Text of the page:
Golf resort and highway project await FCO approval
A partnership between government and golf resort developer Ironwood to build a $40 million highway extension still must be approved by the United Kingdom.
Government and the National Trust announced this week they had come to an agreement on the proposed path of the road, which is seen as central to the success of the Ironwood resort development.
Ironwood bosses met with business leaders at the Chamber of Commerce on Wednesday, telling them they expected to have “shovels in the ground” on both the road and the first phase of the resort within three months.
But both projects still have several hurdles to overcome, most significantly getting the U.K. to sign off on the proposed financing arrangement for the road.
Ironwood has secured financing to build the road, and under the current proposal would be repaid from the revenue generated by duties raised from the golf resort and any other developments that occur as a result of road, under the terms of a 20-year “licensing agreement.”
Duties raised from Ironwood are estimated at $25 million, and duties levied from other development along the route of the road are expected to comfortably cover the rest.
The developer has indicated that it expects, eventually, to be refunded the full $40 million cost of building the road. However, there will be a risk-sharing arrangement between both parties in the public-private partnership.
In simple terms, the road is expected to pay for itself by stimulating development, including the Ironwood project, which will not go ahead unless the road is approved.
Whether this arrangement gets around the Framework for Fiscal Responsibility – imposed by the U.K. and now part of Cayman’s Public Management and Finance Law, which prevents government from taking on new debt – will be a question for the Foreign and Commonwealth Office.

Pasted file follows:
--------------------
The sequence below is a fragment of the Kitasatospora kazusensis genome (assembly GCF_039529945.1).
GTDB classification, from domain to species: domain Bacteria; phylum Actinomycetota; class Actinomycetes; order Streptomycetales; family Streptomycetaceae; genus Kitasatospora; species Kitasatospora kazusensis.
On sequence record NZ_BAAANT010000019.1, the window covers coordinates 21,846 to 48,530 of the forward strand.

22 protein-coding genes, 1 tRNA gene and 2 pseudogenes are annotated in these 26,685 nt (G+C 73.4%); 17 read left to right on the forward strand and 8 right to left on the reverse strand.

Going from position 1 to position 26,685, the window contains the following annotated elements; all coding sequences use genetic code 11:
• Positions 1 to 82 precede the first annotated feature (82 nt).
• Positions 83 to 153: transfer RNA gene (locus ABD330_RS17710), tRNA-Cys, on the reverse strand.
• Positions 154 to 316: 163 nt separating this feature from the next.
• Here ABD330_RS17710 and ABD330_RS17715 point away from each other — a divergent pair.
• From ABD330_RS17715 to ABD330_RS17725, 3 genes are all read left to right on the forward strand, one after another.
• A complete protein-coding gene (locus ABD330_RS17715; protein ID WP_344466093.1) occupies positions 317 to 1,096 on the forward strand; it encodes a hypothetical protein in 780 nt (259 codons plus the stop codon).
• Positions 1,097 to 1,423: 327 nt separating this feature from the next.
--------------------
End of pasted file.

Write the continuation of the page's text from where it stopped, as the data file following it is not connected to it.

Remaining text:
Government has said it is confident it will get approval, and David Moffitt of Ironwood told Chamber members on Wednesday that he was equally optimistic.
“I think with the momentum we have generated since the first of the year – the governor’s office and the premier’s office believe it is a doable project and we are on the downhill side of this now. It’s just a matter of working out the details with the FCO.”
If the FCO signs off on the proposal, the developer will submit planning applications for phase one of the project, including the golf course and town center.
They hope to begin clearing the route for the road, which still requires a business case and environmental impact assessment, around the same time – within three months of getting sign-off from the U.K.
Ultimately, the development will sprawl across 600 acres and include a hotel, conference center and sports village with homes for around 2,000 people, targeted primarily at “snowbirds” seeking to retire in style.
The later phases of the development are not anticipated to begin any time soon, with Ironwood estimating it could take up to 20 years to fulfill every aspect of the ambitious project.
Initially the golf course and town center will include 142 lots and 84 town homes.